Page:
While many states are reassessing the wisdom of their involvement and promotion of gambling, our leaders are literally betting on this "quick fix" for our sagging economy despite the great odds.
Perhaps longtime committee members (I am a first-term legislator) have forgotten the testimony offered last year by Robert Goodman, an author and professor at Hampshire College and a former columnist at the Boston Globe .
After a comprehensive study of the economic, social, legal and political aspects of government participation in gambling, Goodman found that "communities welcome casinos as beneficent saviors for ailing economies, but almost always based on inflated expectations that turn into broken promises."
There are several reasons to reject legalized gambling:
It inflicts social and economic burdens on society. While there is some momentary increase in jobs and tax revenues, gambling has an ultimately parasitic effect on existing local businesses. Gambling drains vitality from local retailers and restaurants by diverting consumer dollars into a non-productive sector.
According to U.S. News and World Report (Jan. 1996), gambling tends to move money around the local economy rather than creating a positive economic increase in jobs and services. In short, gambling is akin to rearranging the deck chairs on the Titanic when we should be trying to avert an imminent collision.
There are devastating social effects, among which is rising child abuse. According to Maryland Attorney General J. Joseph Current, areas that expanded its gambling industry experienced a dramatic rise in family violence.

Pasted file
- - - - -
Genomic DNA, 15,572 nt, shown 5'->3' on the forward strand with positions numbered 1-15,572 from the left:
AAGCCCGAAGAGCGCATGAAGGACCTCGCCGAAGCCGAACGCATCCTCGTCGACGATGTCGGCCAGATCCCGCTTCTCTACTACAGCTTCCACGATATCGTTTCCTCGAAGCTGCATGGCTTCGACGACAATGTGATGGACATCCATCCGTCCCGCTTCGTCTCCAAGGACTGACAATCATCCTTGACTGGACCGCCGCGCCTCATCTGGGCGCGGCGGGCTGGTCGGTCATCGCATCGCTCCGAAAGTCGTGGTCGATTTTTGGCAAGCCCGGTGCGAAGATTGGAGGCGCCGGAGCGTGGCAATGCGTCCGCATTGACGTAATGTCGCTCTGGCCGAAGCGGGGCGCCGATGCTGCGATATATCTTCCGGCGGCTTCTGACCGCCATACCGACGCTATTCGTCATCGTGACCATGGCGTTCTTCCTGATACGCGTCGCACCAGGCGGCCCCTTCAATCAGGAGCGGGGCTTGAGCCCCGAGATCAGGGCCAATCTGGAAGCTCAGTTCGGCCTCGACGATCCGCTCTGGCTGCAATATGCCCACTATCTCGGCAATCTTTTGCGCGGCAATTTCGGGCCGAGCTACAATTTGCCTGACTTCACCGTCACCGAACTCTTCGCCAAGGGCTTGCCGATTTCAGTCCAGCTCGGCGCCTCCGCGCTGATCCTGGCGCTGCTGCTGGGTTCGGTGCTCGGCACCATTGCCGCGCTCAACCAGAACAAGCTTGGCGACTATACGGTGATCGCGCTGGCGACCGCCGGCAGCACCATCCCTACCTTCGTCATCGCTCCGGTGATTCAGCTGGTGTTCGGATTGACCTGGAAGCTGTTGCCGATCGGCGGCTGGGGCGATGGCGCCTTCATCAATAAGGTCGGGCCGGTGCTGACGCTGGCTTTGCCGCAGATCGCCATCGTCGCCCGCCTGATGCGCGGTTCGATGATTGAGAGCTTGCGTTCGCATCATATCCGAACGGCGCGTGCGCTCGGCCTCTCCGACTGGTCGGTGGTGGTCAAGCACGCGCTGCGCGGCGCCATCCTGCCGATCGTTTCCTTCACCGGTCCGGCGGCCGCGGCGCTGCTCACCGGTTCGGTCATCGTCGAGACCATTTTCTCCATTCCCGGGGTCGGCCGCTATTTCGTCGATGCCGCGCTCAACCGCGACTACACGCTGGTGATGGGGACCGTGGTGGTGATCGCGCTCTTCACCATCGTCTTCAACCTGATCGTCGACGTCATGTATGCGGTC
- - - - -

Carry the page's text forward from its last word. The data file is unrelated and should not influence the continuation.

The cost of gambling also manifests itself in broken families and divorce, suicide and crime, attested to by studies in Harrison County, Miss., and in Illinois. Nevada is a leader in suicide with a rate of more than double the national average, as documented by the U.S. Bureau of the Census, Statistical Abstract of the U.S., 1995.
Local leaders know gambling is a magnet for organized crime. Steven Alm, U.S. Attorney for Hawaii, testified before the state House Judiciary Committee that organized crime has infiltrated the gambling industry in Louisiana. Hawaii does not need an influx of organized crime.
Gambling disproportionately adversely impacts certain economic classes. In other words, gambling attracts the poor. States with lotteries confirm that more low-income and poverty-stricken citizens gamble than those in other income brackets.
Data on gambling is faulty because many of the "studies" are sponsored by the gambling industry. Those "studies" often exaggerate the economic gains and understate the social costs.
By legalizing the gambling industry, the state abandons its role as guardian of public health, morality and safety. In order to increase revenues based on gambling, the state will be tempted to promote to its citizenry the seductive maxim "you can get something for nothing" and that there is such a thing as a "free lunch."
Gambling is morally problematic. While it can be viewed as a diversion, it sends the message that the role of chance is an appropriate way to increase one's material worth instead of through perseverance, diligence and industry. The day that our society endorses and embraces this concept is the day Hawaii accelerates the slide toward moral bankruptcy.
We ought to be examining long-term ways to promote new skills, training and businesses that can have a lasting benefit for our citizens. Let's build our future on realistic goals based on hard work, and personal responsibility and development - not the roll of the dice.